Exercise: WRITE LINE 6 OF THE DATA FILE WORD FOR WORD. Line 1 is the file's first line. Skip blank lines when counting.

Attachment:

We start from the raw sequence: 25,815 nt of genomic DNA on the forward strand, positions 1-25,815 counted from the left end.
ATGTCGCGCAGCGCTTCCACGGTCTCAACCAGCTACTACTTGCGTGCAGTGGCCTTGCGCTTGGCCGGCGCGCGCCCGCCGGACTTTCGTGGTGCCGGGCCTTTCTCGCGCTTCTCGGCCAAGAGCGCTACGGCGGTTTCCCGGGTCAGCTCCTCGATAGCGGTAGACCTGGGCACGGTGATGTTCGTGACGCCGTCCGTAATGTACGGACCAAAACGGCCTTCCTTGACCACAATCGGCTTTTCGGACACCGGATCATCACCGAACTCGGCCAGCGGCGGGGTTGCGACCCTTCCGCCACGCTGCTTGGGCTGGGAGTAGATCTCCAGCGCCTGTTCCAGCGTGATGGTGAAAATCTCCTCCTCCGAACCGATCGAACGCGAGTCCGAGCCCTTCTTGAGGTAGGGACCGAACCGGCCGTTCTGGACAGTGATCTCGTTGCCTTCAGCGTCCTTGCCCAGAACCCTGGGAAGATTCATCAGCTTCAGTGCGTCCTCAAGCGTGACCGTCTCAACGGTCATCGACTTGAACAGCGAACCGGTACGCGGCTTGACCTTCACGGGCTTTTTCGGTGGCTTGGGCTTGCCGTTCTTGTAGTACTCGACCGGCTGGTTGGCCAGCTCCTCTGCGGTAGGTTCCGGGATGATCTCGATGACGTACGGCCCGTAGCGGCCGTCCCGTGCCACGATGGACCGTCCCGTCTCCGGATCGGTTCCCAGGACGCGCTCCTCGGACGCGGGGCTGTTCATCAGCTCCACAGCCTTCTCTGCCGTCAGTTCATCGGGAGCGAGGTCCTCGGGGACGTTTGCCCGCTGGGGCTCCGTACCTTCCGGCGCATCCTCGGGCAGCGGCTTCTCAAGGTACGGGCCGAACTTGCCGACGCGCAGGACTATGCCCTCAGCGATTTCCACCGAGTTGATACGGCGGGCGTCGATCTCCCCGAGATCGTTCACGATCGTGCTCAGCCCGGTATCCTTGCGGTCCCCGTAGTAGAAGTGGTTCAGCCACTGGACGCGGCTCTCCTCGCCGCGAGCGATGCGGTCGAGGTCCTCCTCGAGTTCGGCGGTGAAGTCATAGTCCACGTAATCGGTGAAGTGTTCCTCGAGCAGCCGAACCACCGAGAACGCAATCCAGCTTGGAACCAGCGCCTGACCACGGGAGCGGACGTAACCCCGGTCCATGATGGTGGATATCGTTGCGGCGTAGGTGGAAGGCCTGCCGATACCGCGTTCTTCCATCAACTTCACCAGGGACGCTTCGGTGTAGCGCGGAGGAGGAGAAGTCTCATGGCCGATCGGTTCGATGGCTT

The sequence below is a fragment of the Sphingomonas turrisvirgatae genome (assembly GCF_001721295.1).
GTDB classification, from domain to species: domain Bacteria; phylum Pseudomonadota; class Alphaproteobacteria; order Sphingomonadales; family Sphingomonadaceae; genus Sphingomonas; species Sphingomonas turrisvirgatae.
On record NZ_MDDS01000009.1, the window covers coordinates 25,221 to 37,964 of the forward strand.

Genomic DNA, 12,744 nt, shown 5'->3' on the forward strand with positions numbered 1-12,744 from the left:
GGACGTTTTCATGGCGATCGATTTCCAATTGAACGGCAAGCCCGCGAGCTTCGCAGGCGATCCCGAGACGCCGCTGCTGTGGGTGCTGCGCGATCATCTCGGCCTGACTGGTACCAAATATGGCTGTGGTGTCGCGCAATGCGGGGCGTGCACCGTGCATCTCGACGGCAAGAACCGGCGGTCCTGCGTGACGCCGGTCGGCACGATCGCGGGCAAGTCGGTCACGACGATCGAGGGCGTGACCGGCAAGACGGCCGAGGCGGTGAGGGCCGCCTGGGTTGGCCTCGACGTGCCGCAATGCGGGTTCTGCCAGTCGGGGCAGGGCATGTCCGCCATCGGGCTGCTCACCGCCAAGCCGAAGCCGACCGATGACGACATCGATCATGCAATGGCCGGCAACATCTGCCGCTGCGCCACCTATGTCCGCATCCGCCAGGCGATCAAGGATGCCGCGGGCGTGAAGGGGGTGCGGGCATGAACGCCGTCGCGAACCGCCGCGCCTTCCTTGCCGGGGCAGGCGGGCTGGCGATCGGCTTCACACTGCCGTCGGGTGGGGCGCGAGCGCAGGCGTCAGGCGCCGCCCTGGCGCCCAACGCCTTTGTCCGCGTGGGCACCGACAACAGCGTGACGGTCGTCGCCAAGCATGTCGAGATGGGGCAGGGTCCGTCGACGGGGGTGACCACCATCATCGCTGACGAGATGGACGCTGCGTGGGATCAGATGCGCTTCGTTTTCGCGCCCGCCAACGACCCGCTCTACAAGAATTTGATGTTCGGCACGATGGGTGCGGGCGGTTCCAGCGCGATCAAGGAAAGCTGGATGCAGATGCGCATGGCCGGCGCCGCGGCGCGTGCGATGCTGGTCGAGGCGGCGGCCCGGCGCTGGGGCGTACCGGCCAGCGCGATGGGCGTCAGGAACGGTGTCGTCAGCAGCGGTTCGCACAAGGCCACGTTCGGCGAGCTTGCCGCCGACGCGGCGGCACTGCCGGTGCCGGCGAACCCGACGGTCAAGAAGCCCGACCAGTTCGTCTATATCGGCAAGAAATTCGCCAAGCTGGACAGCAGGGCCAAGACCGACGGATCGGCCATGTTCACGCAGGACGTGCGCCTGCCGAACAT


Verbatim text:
Genomic DNA, 12,744 nt, shown 5'->3' on the forward strand with positions numbered 1-12,744 from the left: